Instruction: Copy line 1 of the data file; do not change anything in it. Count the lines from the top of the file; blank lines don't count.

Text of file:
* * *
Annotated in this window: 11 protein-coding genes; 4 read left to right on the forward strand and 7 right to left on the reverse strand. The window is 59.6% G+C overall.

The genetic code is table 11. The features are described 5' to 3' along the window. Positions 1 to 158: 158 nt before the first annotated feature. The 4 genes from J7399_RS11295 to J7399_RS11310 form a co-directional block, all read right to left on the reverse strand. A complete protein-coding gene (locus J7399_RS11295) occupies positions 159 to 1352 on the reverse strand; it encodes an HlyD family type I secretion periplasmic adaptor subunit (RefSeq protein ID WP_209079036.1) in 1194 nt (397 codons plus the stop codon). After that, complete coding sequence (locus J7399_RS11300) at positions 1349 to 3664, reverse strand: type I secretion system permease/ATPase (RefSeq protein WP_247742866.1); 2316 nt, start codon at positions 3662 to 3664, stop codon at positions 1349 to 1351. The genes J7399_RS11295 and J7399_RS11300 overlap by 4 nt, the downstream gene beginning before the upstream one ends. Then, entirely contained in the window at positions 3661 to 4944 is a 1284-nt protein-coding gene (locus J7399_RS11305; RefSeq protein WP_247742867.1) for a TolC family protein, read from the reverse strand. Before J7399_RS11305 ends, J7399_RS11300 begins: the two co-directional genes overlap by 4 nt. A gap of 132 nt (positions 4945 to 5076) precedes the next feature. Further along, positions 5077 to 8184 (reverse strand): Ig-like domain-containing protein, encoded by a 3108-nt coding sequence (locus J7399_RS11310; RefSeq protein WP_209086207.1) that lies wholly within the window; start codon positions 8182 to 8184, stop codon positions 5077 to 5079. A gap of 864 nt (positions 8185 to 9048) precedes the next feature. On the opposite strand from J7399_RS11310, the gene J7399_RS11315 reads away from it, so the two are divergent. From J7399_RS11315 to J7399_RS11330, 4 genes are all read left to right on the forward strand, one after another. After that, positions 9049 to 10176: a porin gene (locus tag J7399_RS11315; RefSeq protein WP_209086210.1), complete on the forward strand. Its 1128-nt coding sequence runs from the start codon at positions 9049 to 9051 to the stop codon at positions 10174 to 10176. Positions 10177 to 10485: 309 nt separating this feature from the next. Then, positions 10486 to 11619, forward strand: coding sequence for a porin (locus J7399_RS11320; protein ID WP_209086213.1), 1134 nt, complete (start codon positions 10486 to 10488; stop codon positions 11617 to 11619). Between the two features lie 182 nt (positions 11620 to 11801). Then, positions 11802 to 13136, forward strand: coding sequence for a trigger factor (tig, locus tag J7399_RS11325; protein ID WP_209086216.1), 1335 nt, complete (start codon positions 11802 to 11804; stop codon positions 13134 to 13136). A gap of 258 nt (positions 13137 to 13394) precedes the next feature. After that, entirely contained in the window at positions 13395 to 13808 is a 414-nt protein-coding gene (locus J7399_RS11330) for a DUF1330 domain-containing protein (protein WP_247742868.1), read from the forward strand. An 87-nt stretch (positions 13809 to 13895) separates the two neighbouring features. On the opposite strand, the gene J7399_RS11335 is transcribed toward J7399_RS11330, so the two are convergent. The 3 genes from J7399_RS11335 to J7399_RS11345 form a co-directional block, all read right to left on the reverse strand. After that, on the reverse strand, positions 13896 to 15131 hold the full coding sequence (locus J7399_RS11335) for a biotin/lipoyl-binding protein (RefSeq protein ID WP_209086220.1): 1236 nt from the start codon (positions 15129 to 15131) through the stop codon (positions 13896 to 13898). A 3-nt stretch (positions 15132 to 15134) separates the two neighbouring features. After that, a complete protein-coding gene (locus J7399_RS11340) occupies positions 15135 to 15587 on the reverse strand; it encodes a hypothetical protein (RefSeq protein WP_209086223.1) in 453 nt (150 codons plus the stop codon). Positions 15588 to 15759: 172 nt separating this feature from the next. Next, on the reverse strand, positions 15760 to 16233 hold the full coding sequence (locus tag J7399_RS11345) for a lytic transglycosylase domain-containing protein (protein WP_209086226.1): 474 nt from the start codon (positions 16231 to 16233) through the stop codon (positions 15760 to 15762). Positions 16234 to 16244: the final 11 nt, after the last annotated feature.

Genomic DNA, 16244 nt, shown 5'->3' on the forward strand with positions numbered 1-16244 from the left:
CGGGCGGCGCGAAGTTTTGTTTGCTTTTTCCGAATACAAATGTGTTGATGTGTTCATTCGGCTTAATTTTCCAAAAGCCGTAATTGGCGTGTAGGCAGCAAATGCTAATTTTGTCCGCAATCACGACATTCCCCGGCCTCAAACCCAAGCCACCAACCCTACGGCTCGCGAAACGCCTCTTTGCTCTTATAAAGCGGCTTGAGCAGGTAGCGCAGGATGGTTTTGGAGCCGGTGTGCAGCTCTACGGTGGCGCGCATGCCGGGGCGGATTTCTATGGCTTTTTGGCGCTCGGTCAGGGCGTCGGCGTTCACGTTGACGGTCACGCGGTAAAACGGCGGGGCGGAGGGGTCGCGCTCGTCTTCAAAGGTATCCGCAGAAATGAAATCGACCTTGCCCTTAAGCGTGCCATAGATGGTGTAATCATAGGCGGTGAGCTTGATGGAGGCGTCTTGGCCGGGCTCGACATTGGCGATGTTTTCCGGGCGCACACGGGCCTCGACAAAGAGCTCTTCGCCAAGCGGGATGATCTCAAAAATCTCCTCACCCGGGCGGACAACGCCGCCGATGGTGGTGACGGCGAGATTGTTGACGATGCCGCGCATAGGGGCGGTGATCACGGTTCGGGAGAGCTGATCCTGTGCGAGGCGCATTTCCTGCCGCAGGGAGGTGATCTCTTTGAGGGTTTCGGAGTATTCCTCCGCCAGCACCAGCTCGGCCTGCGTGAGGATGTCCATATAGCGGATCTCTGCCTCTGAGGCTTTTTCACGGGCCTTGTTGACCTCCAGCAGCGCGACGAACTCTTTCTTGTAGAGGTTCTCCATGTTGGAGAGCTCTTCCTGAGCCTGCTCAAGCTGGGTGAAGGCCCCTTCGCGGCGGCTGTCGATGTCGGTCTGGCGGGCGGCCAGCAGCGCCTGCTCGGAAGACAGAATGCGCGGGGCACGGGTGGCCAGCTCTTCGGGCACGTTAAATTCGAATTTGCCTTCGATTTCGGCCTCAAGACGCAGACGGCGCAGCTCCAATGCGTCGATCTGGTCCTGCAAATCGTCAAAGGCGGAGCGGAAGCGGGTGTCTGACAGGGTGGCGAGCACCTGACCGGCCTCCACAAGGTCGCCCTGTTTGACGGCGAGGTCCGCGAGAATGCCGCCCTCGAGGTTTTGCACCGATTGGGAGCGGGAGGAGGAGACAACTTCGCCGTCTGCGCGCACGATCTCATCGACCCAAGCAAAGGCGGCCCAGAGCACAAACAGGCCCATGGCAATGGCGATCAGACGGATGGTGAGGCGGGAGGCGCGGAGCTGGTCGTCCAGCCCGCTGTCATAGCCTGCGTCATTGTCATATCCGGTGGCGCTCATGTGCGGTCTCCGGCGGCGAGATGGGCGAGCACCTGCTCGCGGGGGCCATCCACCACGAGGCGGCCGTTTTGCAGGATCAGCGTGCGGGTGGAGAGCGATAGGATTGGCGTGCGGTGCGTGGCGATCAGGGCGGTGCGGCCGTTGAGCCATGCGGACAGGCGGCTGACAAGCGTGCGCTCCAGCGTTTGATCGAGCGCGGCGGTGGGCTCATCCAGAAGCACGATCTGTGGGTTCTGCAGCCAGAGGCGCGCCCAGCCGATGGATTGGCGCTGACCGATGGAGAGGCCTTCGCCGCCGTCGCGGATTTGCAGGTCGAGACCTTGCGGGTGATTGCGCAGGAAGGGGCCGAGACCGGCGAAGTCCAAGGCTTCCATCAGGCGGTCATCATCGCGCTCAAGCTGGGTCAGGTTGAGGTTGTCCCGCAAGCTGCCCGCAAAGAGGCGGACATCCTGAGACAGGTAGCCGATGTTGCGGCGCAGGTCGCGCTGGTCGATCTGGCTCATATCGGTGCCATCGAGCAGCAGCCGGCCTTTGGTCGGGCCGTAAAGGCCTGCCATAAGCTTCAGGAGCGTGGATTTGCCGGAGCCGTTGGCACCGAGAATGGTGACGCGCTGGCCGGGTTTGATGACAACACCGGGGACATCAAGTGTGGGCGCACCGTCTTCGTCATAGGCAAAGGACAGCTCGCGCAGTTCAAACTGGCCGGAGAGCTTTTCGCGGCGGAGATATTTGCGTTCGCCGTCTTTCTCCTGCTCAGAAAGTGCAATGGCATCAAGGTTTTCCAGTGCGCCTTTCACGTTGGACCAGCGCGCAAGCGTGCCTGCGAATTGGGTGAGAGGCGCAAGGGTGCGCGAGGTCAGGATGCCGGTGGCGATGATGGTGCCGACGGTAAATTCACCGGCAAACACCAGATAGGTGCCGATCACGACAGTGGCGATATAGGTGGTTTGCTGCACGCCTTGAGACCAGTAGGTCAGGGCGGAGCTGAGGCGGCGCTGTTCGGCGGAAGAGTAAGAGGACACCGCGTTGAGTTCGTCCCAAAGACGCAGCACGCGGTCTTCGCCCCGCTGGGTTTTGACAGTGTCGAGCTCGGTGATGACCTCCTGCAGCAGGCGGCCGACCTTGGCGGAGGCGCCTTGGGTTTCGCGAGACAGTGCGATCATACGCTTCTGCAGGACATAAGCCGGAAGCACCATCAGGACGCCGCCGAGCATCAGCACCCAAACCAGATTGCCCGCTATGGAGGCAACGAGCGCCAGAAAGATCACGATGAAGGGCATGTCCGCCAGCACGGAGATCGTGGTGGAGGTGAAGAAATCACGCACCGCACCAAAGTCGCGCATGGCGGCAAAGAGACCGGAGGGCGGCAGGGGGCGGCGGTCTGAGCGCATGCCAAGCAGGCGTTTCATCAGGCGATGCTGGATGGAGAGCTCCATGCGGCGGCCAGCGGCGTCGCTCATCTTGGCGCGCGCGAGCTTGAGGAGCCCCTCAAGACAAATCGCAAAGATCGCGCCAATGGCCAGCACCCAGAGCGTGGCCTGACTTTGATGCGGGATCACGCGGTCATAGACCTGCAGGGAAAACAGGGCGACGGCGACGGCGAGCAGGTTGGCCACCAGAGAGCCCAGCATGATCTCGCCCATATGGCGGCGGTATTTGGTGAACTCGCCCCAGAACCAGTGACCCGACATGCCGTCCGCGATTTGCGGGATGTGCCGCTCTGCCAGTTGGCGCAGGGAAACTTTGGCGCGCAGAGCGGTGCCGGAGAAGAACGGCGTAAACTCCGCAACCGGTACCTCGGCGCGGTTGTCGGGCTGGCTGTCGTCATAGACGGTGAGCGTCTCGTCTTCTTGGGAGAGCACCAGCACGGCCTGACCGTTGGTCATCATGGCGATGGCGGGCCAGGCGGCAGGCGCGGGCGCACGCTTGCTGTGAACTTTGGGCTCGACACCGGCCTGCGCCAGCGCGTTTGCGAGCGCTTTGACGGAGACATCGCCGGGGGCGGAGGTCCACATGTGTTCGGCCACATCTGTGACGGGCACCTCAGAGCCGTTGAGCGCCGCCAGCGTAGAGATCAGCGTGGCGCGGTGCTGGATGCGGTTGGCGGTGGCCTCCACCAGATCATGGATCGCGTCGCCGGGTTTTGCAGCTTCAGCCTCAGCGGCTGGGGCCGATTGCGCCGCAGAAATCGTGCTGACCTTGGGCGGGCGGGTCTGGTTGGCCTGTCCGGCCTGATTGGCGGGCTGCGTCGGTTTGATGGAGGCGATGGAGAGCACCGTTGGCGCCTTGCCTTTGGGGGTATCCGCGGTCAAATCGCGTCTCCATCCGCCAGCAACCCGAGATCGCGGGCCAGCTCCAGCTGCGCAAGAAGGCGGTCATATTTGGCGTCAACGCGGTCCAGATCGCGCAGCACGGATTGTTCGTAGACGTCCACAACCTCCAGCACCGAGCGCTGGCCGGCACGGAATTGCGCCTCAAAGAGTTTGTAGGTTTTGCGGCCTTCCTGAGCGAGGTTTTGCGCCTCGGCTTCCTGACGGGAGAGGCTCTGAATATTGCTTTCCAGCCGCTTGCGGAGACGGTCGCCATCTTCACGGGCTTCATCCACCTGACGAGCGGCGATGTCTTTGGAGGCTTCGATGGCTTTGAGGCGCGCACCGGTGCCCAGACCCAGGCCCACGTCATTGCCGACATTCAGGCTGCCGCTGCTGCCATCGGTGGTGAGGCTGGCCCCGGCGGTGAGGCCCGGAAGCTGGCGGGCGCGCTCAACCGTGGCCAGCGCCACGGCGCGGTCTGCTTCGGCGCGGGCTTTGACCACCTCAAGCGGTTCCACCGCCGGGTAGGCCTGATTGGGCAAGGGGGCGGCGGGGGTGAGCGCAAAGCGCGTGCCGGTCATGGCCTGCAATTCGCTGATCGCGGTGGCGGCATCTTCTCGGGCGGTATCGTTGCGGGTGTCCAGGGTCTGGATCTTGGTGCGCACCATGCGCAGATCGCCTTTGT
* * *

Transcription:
Annotated in this window: 11 protein-coding genes; 4 read left to right on the forward strand and 7 right to left on the reverse strand. The window is 59.6% G+C overall.